Saturday, February 20, 2016

Demonic Possession

Last weekend, the temps fell to -30 F.  Forty-eight hours later, it hit 50 degrees and we had rain. An 80 degree difference in two days - very special.

While places North and West got a big snowstorm, we got a lot of rain, which I am grateful for despite the mess it made.

That night though, the temps once again dropped to the single digits, turning all of this...

...into a whole lot of this...

While most of the pasture was clear of snow or ice, the area in front of the barn was shear ice.  I didn't have any salt or sand on hand and I was very afraid that one of the equines (or I) would slip on the ice and get badly hurt.  The only thing I had on hand to alleviate the situation was wood ashes, which generally work better than anything else and are very safe for the animals.

The only trouble was that the only ashes on hand had just come out of the stove and were still warm.  I would normally wait until they were absolutely cold, but the ice was just too awful.  I very carefully raked back all the straw and spread the ashes over the worst of the ice.  This really wasn't as foolhardy as it might sound as I was spreading the ashes with my bare hands to make absolutely sure that I did not miss a hot coal and then using my feet to scrub them into the ice.

While I was doing this, the donkeys were in the back of the barn wrestling around - or so I assumed while I was hyper focused on the task at hand.  After a few minutes, the scene I had been seeing, but not seeing, in my peripheral vision finally registered on my mind and I looked over to check the donkeys.

They weren't wrestling, they were swirling around in a state of near panic in the back of the barn, absolutely convinced that I had been taken over by demonic possession and that I was in the process of opening a pit into the lowest level of Hell from which a swarm of demons was about to pour forth to feast on fire-roasted donkey.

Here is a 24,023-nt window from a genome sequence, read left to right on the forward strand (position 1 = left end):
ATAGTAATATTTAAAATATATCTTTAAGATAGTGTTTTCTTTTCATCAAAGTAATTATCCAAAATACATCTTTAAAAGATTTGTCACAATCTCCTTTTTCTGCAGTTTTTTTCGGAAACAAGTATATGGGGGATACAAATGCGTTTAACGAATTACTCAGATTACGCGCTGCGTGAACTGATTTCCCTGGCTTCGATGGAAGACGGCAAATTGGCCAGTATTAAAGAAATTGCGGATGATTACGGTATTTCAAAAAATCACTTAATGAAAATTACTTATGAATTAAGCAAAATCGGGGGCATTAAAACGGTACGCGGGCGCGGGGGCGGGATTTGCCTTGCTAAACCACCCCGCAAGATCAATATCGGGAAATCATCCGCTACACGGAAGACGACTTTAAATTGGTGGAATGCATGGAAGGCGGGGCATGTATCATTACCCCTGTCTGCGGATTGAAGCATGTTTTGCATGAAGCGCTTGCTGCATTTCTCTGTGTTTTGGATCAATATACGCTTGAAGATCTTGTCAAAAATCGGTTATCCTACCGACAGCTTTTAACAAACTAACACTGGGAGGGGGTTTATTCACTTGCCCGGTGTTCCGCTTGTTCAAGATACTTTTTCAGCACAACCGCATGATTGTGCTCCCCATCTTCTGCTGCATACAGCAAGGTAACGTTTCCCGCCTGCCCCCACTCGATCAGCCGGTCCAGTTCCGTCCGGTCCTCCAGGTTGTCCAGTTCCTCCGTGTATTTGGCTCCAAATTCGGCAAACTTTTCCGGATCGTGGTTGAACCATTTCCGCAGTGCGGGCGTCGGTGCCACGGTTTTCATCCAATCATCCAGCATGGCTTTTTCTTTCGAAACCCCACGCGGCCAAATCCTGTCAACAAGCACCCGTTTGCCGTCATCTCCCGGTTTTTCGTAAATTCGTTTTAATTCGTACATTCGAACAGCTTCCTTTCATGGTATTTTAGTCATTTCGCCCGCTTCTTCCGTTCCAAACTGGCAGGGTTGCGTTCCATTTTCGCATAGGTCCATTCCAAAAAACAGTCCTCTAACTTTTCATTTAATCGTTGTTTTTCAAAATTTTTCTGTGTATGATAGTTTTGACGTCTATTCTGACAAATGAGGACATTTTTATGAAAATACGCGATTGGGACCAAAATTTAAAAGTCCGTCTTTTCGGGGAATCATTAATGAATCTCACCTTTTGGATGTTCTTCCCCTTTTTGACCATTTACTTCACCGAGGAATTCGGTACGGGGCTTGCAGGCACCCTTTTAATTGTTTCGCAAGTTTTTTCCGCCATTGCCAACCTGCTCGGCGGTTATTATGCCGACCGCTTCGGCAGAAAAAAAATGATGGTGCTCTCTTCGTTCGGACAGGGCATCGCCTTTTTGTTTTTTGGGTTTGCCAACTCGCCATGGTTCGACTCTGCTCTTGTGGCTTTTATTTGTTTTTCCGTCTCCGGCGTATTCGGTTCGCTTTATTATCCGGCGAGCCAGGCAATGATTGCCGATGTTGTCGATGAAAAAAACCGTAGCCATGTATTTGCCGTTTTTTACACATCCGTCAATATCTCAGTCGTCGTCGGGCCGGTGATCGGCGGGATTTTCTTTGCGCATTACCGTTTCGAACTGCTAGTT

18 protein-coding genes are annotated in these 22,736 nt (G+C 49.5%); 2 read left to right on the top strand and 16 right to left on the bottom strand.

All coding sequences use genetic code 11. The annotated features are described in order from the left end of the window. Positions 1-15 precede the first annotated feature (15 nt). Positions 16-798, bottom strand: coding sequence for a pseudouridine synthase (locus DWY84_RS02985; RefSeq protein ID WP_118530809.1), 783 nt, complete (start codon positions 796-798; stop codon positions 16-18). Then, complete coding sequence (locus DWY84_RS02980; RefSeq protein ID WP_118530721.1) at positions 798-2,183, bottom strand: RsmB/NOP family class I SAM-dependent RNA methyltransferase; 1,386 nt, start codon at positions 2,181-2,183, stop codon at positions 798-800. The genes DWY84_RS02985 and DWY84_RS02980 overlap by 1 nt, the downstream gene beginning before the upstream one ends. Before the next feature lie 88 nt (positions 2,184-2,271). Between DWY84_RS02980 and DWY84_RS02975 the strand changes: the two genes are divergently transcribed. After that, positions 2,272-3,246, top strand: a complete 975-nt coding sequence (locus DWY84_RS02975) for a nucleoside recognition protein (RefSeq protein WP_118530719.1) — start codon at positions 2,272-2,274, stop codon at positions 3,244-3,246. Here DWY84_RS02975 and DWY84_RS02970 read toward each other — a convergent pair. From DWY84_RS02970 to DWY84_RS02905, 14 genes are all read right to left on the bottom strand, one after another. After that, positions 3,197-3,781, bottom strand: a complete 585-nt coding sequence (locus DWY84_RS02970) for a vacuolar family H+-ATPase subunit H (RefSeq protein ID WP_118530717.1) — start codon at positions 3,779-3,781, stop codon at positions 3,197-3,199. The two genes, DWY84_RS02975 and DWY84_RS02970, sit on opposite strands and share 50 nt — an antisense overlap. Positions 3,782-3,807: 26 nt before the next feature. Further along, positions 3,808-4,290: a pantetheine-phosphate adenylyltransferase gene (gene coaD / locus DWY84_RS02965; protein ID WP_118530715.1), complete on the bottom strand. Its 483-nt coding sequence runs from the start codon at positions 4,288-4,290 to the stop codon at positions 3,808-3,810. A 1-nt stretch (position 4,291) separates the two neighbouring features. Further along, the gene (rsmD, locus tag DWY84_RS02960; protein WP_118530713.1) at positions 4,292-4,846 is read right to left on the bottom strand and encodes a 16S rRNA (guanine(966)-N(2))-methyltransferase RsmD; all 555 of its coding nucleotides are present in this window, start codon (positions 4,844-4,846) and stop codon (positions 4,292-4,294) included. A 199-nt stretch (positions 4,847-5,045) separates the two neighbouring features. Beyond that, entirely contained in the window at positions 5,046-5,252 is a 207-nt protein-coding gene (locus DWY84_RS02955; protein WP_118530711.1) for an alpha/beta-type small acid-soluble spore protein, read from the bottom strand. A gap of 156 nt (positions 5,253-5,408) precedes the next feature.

I have spread ashes on the ice in front of the barn numerous times before and it has never been a problem so it never occurred to me that they would be bothered.  It must have been the smell, a faint hint of smoke?  They were pretty convinced that I was about to roast them alive.

I immediately went to them to calm them and offer comfort and they crowded close and pressed against me.  I stayed there giving as much reassurance as I could for at least 30 minutes.  I was finally able to convince them to eat their breakfast and I set about cleaning the barn like normal, trying to demonstrate that there was nothing to worry about.  It was a hard sell.

Eventually, Emma got her courage up and VERY cautiously tiptoed out of the barn, being extra careful to make sure that her feet stayed only on the ice close to the barn and that her toes did not so much as touch a speck of ash.

So much for being worried that they would slip on the ice.